Though wide spread, there are claims that only the governor of Bayelsa State, Henry Dickson, has not been tempted to fiddle with monies meant for the local governments’ in his state.
Who blinks first, Buhari or governors?
When Buhari struck with the NFIU directive, it was expected that the governors would do everything within their powers to move against it. That has already happened.
The Nigeria Governors’ Forum (NGF), in a letter issued by their spokesman, Abdulrazaque Bello-Barinko, stated that NFIU has no business meddling on how state governments disburse funds in their respective local governments. The governors described the intervention as only a “brazen attempt by the NFIU to ridicule our collective integrity.” And they did provide constitutional provisions to strengthen their claim.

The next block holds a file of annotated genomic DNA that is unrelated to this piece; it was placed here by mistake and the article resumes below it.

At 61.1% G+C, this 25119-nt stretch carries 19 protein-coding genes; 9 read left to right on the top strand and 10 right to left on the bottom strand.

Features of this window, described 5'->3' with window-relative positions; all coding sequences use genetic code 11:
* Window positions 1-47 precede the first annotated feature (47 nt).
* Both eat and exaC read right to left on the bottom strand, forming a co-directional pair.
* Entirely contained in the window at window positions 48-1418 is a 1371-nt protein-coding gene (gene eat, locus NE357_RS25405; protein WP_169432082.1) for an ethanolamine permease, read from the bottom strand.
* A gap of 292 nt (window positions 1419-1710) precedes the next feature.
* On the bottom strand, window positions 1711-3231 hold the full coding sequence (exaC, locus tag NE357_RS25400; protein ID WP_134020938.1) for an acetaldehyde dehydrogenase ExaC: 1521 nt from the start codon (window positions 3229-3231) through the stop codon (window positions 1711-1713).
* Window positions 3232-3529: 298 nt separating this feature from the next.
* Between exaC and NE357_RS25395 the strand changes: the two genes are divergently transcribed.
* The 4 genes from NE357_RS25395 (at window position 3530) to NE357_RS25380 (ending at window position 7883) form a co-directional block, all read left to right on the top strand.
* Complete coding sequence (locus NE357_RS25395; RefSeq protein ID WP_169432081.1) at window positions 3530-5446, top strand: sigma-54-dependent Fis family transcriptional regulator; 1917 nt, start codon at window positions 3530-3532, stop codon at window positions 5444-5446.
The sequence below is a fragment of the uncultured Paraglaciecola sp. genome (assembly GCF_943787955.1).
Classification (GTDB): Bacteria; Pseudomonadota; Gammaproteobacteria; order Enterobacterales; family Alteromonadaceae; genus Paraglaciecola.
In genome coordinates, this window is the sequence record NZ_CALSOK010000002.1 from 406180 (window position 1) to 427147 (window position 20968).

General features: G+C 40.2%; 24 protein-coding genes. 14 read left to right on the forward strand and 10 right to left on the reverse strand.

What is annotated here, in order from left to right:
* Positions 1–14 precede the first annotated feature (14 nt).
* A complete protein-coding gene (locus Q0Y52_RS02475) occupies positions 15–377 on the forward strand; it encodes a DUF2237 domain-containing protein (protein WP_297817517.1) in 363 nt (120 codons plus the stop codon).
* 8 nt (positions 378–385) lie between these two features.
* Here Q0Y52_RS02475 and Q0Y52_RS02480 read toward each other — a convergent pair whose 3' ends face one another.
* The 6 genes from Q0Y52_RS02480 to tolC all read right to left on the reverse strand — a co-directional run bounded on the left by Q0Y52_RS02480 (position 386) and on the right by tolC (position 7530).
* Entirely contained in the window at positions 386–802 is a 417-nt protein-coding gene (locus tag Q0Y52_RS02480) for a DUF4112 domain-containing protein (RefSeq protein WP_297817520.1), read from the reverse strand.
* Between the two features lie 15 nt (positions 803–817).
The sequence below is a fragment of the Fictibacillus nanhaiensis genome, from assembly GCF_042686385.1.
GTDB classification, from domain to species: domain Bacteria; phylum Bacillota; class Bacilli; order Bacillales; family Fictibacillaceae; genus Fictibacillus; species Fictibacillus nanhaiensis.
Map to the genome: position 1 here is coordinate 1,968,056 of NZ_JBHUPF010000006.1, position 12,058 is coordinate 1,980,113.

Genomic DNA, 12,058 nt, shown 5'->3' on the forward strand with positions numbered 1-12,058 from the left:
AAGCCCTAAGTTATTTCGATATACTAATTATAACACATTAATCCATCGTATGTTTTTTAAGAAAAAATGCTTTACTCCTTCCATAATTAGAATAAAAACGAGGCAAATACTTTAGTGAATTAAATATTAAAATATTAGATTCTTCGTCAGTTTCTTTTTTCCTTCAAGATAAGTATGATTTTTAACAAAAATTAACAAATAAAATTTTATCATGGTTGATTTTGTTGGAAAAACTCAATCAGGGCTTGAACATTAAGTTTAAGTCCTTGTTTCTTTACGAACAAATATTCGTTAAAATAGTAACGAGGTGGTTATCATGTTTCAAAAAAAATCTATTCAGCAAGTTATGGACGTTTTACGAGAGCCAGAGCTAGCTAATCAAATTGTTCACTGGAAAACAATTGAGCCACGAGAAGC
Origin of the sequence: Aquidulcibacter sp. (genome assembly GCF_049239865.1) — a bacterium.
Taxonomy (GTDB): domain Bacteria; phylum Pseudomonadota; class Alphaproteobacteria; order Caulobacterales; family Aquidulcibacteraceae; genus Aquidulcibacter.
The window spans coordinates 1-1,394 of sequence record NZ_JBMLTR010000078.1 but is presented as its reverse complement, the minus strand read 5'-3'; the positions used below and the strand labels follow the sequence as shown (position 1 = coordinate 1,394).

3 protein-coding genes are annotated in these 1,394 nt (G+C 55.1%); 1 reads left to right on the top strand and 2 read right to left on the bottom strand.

State governors have been quick to cite Section 162 (5), (6) and (8) of the 1999 constitution which would hinder the smooth implementation of the NFIU directives.
Section 162 (5) states: “The amount standing to the credit of local government councils in the Federation Account shall also be allocated to the State for the benefit of their local government councils on such terms and in such manner as may be prescribed by the National Assembly.”
Section 162 (6) states: “Each State shall maintain a special account to be called ‘State Joint Local Government Account’ into which shall be paid all allocations to the local government councils of the State from the Federation Account and from the Government of the State.”